The excitement surrounding the general availability of .co has been demonstrated in a number of ways. GoDaddy was reported to be preparing to specifically push its .co domains through its advertisements, with particular hype surrounding its role in GoDaddy's notorious Super Bowl ads. Indeed, GoDaddy's 2011 Super Bowl ad was billed to be the unvieling of the new ".co girl"; the ad later surprised audiences by featuring the not-so-girly, Joan Rivers, as the .co spokeswoman. She later acknowledged that the ads featured her face superimposed onto a model's body. Co Internet later noted that the airing of the ads triggered a record-breaking surge in Internet traffic and boost in .CO domain name registrations within minutes of airing. The 2012 ads helped GoDaddy post its best Super Bowl Sunday sales numbers, and a notable increase, even ten-fold, of .co registrations.
For a second year in a row, it was announced that GoDaddy would highlight .co extensions with its traditionally risqué Super Bowl ads, the two ads were pre-approved by NBC to be broadcast during the 2012 event. The ads will once again feature Go Daddy Girls, Danica Patrick and Jillian Michaels. Before the airing of the 2012 ads, a CBS special on the best Super Bowl ads highlighted the previous GoDaddy & .co commercials.
.CO Internet attended the 2012 SXSW festival, specifically its interactive wing, to court entrepreneurs and sell its extension as the the home for new innovation. It also was presented its new site and hashtag, social media aggregator, StartUpLife.co. The site aggregates posts on different media using the #startuplife hashtag, and thus creates an online community for tech start-ups and related companies. Weeks later it was announced that .CO Internet would be offering free domain registration for a year to all the startups involved in Startup Weekend.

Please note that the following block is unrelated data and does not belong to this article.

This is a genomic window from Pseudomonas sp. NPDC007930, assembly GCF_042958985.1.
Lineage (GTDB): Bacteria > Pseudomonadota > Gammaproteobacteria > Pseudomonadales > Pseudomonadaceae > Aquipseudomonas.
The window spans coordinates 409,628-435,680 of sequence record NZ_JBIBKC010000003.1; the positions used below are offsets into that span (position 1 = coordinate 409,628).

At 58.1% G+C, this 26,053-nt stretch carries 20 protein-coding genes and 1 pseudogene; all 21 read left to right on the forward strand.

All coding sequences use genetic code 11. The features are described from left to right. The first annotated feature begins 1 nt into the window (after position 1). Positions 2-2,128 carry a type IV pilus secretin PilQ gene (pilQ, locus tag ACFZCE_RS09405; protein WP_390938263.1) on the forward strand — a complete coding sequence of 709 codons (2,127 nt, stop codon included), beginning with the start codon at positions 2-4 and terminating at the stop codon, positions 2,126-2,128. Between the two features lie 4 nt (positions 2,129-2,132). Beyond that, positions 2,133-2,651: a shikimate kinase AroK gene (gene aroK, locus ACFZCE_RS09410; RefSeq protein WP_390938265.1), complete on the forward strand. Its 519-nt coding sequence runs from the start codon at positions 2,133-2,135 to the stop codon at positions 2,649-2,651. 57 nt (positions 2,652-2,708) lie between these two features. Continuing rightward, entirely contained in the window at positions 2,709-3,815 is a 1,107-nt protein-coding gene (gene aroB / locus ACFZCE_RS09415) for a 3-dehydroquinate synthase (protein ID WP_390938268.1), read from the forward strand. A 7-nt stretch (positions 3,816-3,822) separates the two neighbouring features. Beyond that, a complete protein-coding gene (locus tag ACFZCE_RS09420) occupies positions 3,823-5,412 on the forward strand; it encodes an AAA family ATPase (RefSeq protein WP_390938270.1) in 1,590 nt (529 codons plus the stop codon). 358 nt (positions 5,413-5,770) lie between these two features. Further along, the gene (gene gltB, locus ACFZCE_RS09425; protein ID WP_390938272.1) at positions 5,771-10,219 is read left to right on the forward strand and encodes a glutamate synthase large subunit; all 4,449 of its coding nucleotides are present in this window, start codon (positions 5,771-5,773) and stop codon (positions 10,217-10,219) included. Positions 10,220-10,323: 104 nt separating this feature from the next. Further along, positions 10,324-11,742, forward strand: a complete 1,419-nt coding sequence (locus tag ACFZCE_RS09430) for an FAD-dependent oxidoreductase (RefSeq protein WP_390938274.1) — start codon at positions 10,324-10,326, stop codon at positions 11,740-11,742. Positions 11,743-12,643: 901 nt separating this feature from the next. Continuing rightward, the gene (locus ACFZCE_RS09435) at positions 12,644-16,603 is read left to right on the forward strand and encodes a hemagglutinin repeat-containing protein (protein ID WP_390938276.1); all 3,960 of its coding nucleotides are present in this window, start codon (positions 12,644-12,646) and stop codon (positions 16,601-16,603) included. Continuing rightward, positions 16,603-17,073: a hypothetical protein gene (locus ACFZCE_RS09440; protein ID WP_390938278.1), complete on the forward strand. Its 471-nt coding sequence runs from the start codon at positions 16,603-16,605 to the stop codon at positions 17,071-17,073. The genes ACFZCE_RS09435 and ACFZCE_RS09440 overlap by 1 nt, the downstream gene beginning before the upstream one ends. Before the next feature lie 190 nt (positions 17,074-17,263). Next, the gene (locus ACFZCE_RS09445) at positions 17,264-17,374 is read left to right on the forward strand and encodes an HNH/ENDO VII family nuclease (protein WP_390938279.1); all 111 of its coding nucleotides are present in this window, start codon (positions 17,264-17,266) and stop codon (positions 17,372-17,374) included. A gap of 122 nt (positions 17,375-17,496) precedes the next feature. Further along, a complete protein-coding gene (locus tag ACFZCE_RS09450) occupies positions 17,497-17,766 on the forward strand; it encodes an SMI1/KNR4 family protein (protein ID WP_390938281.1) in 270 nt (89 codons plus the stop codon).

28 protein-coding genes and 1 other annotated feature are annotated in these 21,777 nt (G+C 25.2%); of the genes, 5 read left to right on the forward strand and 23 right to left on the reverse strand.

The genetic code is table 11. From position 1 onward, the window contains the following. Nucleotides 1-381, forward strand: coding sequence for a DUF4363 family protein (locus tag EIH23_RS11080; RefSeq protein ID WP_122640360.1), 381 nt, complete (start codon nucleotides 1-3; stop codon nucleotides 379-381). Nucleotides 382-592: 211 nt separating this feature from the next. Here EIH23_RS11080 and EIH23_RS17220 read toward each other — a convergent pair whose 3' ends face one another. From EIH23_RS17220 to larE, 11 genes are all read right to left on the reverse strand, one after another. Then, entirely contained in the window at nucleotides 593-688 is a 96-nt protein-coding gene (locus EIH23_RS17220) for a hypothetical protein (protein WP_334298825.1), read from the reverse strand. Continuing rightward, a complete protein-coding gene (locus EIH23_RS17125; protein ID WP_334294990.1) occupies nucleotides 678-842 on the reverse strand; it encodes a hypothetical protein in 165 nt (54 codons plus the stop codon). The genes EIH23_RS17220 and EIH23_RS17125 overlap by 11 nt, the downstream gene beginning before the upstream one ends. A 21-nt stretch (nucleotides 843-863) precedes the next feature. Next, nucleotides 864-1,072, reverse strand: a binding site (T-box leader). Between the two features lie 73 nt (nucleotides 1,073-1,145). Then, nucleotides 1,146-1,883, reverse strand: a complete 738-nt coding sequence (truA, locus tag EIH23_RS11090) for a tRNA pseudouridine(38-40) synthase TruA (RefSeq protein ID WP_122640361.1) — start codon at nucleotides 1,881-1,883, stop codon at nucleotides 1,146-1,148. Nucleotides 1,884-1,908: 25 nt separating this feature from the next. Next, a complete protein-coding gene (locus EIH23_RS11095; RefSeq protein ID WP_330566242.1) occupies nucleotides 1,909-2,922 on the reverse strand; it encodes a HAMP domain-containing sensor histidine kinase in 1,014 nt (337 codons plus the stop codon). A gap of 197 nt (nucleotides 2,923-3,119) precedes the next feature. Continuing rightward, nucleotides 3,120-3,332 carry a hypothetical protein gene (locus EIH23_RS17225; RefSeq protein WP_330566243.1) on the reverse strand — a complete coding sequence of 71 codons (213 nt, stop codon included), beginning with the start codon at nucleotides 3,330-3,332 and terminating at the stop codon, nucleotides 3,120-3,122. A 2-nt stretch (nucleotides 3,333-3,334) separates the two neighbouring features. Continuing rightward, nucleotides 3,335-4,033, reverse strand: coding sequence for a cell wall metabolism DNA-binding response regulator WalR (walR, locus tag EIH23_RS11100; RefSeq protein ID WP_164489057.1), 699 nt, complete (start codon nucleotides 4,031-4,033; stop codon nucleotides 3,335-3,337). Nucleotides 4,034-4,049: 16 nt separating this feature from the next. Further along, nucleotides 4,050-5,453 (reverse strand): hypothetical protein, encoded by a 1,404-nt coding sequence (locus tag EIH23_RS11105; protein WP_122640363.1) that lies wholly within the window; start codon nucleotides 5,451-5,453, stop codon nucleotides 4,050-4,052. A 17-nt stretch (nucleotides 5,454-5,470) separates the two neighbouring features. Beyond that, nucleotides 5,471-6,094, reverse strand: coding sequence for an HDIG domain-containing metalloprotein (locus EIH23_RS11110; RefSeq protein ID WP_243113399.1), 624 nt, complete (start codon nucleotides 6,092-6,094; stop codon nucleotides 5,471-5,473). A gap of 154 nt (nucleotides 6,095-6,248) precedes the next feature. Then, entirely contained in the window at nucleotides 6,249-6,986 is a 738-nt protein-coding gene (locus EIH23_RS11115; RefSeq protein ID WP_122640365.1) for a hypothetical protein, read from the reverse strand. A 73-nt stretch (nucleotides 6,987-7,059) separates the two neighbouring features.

It was widely reported when a one-letter .co domain name, www.e.co, was sold for $81,000 by Sedo. The domain auction benefited charity and was won by Lonnie Borck of B52 Media, and Uri Kerbel from Bookmarks.com.The sale was held as a charity benefit.
Twitter has also made news for using a one-word domain, t.co, to provide additional services to its customers.
Overstock.com has begun to use "O.co" for all of its international branding purposes, and featuring the new URL in TV advertisements. It was reported that Overstock.com spent some $350,000 on "O.co" and other related URLs. It was announced months later, in November, 2011, that Overstock was having problems with consumers understanding the switch. Apparently, many consumers were trying to visit "o.com" even after seeing the ".co" branded commercials. The Overstock executives blamed themselves, and promised not to abandon the new name; however, it was decided to slow down the U.S. transition to the .co name and instead focus first on Europe and also using the .co name in its apps.
There has been a significant amount of interest surrounding the sale of the "i.co" domain.
Google has been using its .co, g.co, as an internal link shortener. It apparently paid 7 figures for the domain, which it acquired in July, 2011. The first reported uses of the g.co shortener was for internal links within its Google Maps features; they hope the new space will assure customers of the safety and security of their links.
Soon after its launch is was reported that about 98% of .co registrants only bought 1-2 domains; 1% bought less than 10, while another 1% registered over 11. This was encouraging to the .co team as they had strove to excite real end-users about the potential of .co rather than play into the hands of the domain speculators.
- In 1 minute some 8,000 .co domains were registered.